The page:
I found this on Vox and thought is was pretty rad.
The history of alcohol is as long and complicated as the history of human civilization. While a lot of people love their alcohol, very few are familiar with its past and the risks involved with the tasty beverages. Here is a glimpse into alcohol, its history, and its effects on nearly every aspect of human life.
Alcohol and its history
1. The earliest records of brewing come from Mesopotamia
The earliest records of how to make beverages derived from malted cereal grains, including beer, come from the Sumerians, although there's some uncertainty about whether these beverages actually contained alcohol. The Sumerian poem "Hymn of Ninkasi" glorified the process, praising the goddess believed to be responsible for brewing. Since the Sumerians, virtually every advanced civilization, from ancient Greece to modern Mongolia, has taken up drinking.
2. The Code of Hammurabi regulated alcohol transactions
The Babylonian Code of Hammurabi regulated drinking establishments, although it didn't mention drunkenness. According to the Ancient History Encyclopedia, the code required fair transactions — under the threat of drowning — involving beer. The law also punished tavern owners who allowed conspirators against the state to meet within their business. It also banned priestesses from opening a tavern. (Babylonians didn't have a problem with priestesses drinking, but they objected to them opening a tavern.)
3. The 13 colonies imported wine and exported rum
Colonial America, particularly New England, was known for its production of high-quality rum — and its exports to Europe and the rest of the world made up a huge part of the early Colonial economy. In return, colonies imported a lot of wine from Europe, which was similarly known for some of the best wine in the world.
4. Before Prohibition, most states banned alcohol sales
In 1920, the United States passed the 18th Amendment to ban the production, sale, transportation, import, and export of alcohol. But in 1917, before enough states ratified the constitutional amendment, all but three states already prohibited alcohol or let local governments restrict it, according to family research firm Mocavo.
Prohibition is widely considered a policy failure by historians. Economists Jeffrey Miron and Jeffrey Zwiebel estimate alcohol consumption was 30 to 40 percent lower a few years after Prohibition began. But Prohibition also led to a flourishing underground market that financed violent criminal organizations, leading to increases in violent crime, according to Miron. By 1933, public outcry against Prohibition led to the policy's repeal through the 21st Amendment.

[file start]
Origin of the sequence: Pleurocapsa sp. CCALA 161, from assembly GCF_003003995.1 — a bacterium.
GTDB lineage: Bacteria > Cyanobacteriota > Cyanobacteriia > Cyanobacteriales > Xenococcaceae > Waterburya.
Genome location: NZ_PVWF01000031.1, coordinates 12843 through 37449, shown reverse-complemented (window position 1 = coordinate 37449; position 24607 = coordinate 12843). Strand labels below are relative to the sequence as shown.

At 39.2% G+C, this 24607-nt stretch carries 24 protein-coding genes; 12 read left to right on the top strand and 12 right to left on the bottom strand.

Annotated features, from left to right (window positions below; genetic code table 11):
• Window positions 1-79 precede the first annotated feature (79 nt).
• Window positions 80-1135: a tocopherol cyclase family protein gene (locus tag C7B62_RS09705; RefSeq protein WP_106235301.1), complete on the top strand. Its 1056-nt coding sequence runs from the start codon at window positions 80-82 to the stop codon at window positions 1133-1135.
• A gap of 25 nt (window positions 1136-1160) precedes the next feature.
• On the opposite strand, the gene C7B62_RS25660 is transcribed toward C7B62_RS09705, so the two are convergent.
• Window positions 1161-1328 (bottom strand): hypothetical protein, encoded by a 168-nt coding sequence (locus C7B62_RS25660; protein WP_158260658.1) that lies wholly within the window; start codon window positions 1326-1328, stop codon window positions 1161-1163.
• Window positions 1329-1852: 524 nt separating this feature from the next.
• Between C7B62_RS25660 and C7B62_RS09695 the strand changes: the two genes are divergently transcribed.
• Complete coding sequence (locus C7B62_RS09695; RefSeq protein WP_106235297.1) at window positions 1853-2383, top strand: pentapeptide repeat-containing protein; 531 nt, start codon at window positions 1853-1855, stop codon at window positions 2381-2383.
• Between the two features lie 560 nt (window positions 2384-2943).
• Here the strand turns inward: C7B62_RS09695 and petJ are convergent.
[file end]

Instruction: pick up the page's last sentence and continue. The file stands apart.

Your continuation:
5. 17 states run their own alcohol stores
Following the end of Prohibition in 1933, states kept the ability to permit or ban alcohol sales. In time, all states legalized alcohol — but how they did so differed. By the latest count, 17 states maintain an alcohol monopoly that lets them tightly regulate and restrict production and sales in state-controlled establishments. The rest of the states privatized sales, with Washington most recently doing so in 2012. Previous research indicates that state-controlled liquor stores tend to produce better public health outcomes through higher prices, reduced access to youth, and lower overall levels of use — which is why some experts want the same approach with marijuana as it's legalized in more states.
6. Very few counties are dry
After Prohibition, counties also kept the power to ban alcohol sales within their borders. As this map shows, very few counties have wielded that power outside of the South. While the dry counties ban alcohol sales altogether, the semi-dry counties only prohibit sales depending on city or town laws or the type of alcohol in question.
7. The percentage of Americans who drink has been very stable
Since the 1940s, two-thirds of Americans have steadily identified as alcohol drinkers. But that doesn't mean American drinking habits haven't changed over time: Americans in 2014 told Gallup they drank about 4.1 drinks on average in the past week, up from 2.8 in 1996 and down from 5.1 in 2003. In the same time period, Gallup found that — perhaps unsurprisingly — Americans are much more likely to drink on the weekends.
8. American teens are drinking less than before
During the past couple of decades, teen alcohol use has plummeted. Public health experts and policy officials generally credit stricter enforcement of ID checks, better education, and anti-drug campaigns for the drop. The drop in drinking is a public health win for all sorts of reasons: Studies show alcohol may damage the developing teen brain, people who drink earlier in life may be more likely to have alcohol problems later on, and young drivers are more likely to have alcohol-related car accidents. A 2013 analysis from Mothers Against Drunk Driving found that just 32 percent of underage-drinking deaths were traffic-related; 30 percent were homicides, 14 percent were suicides, 9 percent were alcohol poisonings, and 15 percent were due to other causes.